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Culture Watch
"The Impossible Collection of Dresses" by Valerie Steele for Assouline.

Valerie Steele, Director and Chief Curator of The Museum at the Fashion Institute of Technology, has curated more than 20 exhibitions in the past 10 years, and this fall sees the release of two very different curating projects for the sought-after Ms. Steele. A new book from Assouline, “The Impossible Collection of Fashion,” narrows down the 100 most iconic dresses of the 20th Century will be available in October, and on September 16th, “Daphne Guinness” opens at Steele’s own FIT Museum, which is a survey of the style icon’s incredible wardrobe.

In the weeks leading up to her new show, we snagged a few minutes with Ms. Steele to talk fashion from Madame Gres to Madame Guinness.

By Tali Jaffe

Having completed a book about the most iconic looks of the 20th Century, who would top your list if we asked you to add a few pieces from the 21st Century?
Oh, the 21st century… I think Sarah Burton for Alexander McQueen has been outstanding. I’m not exactly sure which specific dress I’d choose… but she’s been doing some really spectacular things.

Do you think Middleton’s dress would make the cut?
Well, I think if it made the cut it would be less for a high fashion point of view and more for a historic point of view.  But then I think that’s true w some of the others we included, like Audrey Hepburn’s Givenchy little black shift—which is sort of a historic icon.

What was one of the challenges you had in putting together this collection of 100 dresses?
Finding images! For instance, I said the Balenciaga dress inspired by the Velasquez painting is very important to the history of fashion, but Martine [Assouline] argued against it because there wasn’t a very good picture of the dress alone. This became an issue because we wanted to have images of dresses in situ as they are now.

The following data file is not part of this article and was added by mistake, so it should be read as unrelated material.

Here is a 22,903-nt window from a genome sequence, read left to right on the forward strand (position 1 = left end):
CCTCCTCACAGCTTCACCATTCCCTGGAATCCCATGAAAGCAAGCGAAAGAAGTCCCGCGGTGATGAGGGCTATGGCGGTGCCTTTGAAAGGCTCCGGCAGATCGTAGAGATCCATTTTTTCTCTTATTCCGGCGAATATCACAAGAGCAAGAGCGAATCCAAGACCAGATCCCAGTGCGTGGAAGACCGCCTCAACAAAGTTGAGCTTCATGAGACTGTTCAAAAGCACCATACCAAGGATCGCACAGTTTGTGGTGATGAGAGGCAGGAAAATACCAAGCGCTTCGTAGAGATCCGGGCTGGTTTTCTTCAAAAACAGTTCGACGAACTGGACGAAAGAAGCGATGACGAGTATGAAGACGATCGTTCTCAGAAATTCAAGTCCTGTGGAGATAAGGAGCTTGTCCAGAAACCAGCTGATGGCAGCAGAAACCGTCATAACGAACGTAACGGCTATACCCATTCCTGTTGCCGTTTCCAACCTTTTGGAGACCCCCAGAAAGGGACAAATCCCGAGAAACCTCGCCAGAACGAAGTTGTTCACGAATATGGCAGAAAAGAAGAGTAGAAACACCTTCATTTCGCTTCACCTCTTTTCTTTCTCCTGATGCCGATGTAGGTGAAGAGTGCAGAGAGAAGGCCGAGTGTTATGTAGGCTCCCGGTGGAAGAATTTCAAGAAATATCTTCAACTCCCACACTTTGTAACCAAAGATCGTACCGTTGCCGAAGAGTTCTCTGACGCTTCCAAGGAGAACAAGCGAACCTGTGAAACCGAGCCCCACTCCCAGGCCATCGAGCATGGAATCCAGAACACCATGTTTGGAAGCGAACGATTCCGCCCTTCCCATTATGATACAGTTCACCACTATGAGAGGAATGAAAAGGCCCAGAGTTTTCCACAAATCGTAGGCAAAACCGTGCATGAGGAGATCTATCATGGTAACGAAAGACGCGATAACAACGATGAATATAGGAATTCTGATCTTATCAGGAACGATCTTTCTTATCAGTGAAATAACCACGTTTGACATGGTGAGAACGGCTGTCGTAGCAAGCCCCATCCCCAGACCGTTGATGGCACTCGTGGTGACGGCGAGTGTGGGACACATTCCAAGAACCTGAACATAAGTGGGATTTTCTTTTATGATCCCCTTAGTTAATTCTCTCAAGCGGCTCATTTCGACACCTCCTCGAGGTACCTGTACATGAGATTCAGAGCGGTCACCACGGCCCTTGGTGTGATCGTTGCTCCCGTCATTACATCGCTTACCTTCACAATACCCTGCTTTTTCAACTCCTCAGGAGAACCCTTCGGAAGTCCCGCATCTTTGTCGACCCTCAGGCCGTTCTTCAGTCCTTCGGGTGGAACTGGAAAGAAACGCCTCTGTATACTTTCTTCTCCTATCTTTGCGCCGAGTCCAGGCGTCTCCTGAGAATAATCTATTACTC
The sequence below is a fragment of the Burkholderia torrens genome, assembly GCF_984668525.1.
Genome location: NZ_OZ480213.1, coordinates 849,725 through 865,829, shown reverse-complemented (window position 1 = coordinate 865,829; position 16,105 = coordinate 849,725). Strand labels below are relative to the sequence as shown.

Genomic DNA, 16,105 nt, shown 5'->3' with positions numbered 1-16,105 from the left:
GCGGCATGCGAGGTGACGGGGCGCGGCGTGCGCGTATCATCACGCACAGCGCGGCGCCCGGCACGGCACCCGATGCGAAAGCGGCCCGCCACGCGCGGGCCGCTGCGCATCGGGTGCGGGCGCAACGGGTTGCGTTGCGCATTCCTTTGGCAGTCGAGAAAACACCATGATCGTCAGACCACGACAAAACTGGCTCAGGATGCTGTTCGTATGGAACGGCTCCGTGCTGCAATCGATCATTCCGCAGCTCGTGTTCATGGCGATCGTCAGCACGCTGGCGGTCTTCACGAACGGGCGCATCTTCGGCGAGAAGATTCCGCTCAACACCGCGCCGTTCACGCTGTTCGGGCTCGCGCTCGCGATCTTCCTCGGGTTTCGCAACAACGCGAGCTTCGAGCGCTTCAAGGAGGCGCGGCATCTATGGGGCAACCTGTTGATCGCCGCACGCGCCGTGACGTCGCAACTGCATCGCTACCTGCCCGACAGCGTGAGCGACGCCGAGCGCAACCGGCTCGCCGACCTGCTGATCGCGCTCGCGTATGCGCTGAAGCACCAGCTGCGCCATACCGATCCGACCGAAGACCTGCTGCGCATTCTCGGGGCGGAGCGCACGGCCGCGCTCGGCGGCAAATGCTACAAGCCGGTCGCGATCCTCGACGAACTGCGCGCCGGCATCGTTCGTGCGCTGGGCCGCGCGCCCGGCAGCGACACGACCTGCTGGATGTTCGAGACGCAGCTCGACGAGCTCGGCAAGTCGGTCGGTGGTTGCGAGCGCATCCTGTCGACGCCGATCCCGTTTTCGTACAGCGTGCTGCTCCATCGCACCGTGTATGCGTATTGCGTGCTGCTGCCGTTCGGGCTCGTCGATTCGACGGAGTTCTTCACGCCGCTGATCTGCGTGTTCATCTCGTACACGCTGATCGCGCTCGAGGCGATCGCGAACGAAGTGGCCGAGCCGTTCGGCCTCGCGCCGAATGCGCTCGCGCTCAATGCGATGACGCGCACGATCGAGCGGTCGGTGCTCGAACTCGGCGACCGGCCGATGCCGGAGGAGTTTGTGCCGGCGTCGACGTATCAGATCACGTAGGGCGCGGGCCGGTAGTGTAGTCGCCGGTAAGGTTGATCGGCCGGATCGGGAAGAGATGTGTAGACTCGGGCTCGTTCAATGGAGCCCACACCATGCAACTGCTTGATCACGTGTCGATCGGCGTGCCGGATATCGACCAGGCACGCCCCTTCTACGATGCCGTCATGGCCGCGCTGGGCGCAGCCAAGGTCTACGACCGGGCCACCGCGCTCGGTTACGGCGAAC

It made me realize how important it is for collectors—private and museum collectors—to get their archives out. Publish in a book or put it online because it was terrifically hard to find some of these dresses to even know where they are. Many are in private collections.

Which collections did you include pieces from?
Hamish Bowles, for example, has the most diving private collection. We did get one of his pieces in, a Madame Gres dress that is so beautiful.

You mentioned that you wanted to include images of dresses in situ only. Why was that important?
When I took a look at the last “Impossible Collection” book about art, it really showed the object. I thought it was important to show a real living example of the dress, because when it’s a picture of the dress by a famous photographer, it’s as much their own interpretation of the dress as our own. So I thought it was important for the reader to get as close to the original as possible.

What were some of the other criteria?
We asked ourselves a lot of questions: Was it outstanding? Was it important to the history of fashion? Was it a magnificent example of its kind? Was it in perfect condition? We imposed some of the same criteria we use when acquiring things for our own collection, or that Harold [Koda] does for the Met or Pamela [Golbin] for the Musee de la Mode. We consider so many issues of aesthetic and historical significance.